Indifference: Randy Moore's Escape From Tomorrow

After Randy Moore’s Escape from Tomorrow played at the Sundance Film Festival, it received a ton of adulatory press, most of it focused on the audacity of Moore’s stunt: he shot his film, about a man coming unglued during a family vacation to Disney World, at Disney World and Disneyland, using small cameras and digital recorders to surreptitiously shoot inside the parks without permission. Given how touchy Disney is about threats to its image, most of the people who raved about the movie in Colorado last January seem to have assumed that it would never get any kind of general release. (The idea that their readers would be unlikely to ever check out the movie for themselves must have made them feel free to really let fly in their praise of its outrageousness and richness.) One online writer, Erik Davis, reported that “many are calling [it] the ultimate guerrilla film.’” Maybe so, but it’s also one of the ultimate examples of a movie that’s more fun to fantasize about than it is to sit through.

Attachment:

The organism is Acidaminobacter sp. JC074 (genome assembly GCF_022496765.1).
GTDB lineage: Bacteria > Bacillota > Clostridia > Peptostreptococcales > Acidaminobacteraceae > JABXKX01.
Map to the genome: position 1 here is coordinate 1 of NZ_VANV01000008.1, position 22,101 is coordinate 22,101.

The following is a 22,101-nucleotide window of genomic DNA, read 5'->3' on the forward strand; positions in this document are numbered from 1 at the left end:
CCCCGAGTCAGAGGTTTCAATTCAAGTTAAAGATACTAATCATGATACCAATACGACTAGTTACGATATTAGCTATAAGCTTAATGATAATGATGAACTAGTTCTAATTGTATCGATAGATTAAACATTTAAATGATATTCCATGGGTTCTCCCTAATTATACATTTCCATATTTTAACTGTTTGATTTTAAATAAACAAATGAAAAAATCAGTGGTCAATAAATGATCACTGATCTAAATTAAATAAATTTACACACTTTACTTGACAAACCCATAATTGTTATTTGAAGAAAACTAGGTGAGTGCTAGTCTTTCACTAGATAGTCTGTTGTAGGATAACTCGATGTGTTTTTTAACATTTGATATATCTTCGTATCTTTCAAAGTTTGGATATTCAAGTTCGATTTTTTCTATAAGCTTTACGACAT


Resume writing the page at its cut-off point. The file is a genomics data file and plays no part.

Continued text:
Wednesday, October 23, 2013

Concentric Circles in Sara Paretsky’s V.I. Warshawski novels

“No other female crime writer has so powerfully and effectively combined a well-crafted detective story with the novel of social realism and protest.”
P. D. James, Talking about Crime Fiction

Anyone primarily interested in a whodunit crime novel may not find it in the writer Sara Paretsky. In her long-standing series that made its debut in 1982 with Indemnity Only introducing the female protagonist V. I. Warshawski, dead bodies do appear regularly but the identity of the perpetrator is rarely the novels’ most compelling feature. When a murder does occur early, for example in Body Work (2010) and the accused is an Iraqi veteran suffering from post-traumatic stress after the rest of his unit was killed in a firefight, Warshawski is also hired by the young man’s parents to prove his innocence. The tough, sharp-tongued but compassionate private sleuth is frequently engaged by clients to investigate a person’s disappearance.